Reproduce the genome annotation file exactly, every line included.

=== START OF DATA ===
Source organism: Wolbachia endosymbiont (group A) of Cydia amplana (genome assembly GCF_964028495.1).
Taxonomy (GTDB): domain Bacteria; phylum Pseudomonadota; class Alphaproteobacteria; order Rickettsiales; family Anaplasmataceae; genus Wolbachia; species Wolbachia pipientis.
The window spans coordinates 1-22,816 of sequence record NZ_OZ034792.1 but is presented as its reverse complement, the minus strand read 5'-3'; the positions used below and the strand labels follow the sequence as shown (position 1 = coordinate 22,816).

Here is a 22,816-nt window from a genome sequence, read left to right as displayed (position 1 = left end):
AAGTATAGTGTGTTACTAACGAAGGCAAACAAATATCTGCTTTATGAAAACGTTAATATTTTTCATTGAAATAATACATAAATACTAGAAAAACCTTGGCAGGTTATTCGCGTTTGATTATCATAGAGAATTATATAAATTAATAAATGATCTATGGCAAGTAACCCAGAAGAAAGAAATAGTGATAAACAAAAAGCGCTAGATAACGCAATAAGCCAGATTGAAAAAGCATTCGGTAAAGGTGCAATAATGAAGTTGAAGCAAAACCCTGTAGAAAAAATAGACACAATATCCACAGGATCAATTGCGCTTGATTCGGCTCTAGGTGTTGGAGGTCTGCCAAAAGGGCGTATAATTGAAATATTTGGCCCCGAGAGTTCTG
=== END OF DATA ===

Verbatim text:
Source organism: Wolbachia endosymbiont (group A) of Cydia amplana (genome assembly GCF_964028495.1).
Taxonomy (GTDB): domain Bacteria; phylum Pseudomonadota; class Alphaproteobacteria; order Rickettsiales; family Anaplasmataceae; genus Wolbachia; species Wolbachia pipientis.
The window spans coordinates 1-22,816 of sequence record NZ_OZ034792.1 but is presented as its reverse complement, the minus strand read 5'-3'; the positions used below and the strand labels follow the sequence as shown (position 1 = coordinate 22,816).

Here is a 22,816-nt window from a genome sequence, read left to right as displayed (position 1 = left end):
AAGTATAGTGTGTTACTAACGAAGGCAAACAAATATCTGCTTTATGAAAACGTTAATATTTTTCATTGAAATAATACATAAATACTAGAAAAACCTTGGCAGGTTATTCGCGTTTGATTATCATAGAGAATTATATAAATTAATAAATGATCTATGGCAAGTAACCCAGAAGAAAGAAATAGTGATAAACAAAAAGCGCTAGATAACGCAATAAGCCAGATTGAAAAAGCATTCGGTAAAGGTGCAATAATGAAGTTGAAGCAAAACCCTGTAGAAAAAATAGACACAATATCCACAGGATCAATTGCGCTTGATTCGGCTCTAGGTGTTGGAGGTCTGCCAAAAGGGCGTATAATTGAAATATTTGGCCCCGAGAGTTCTG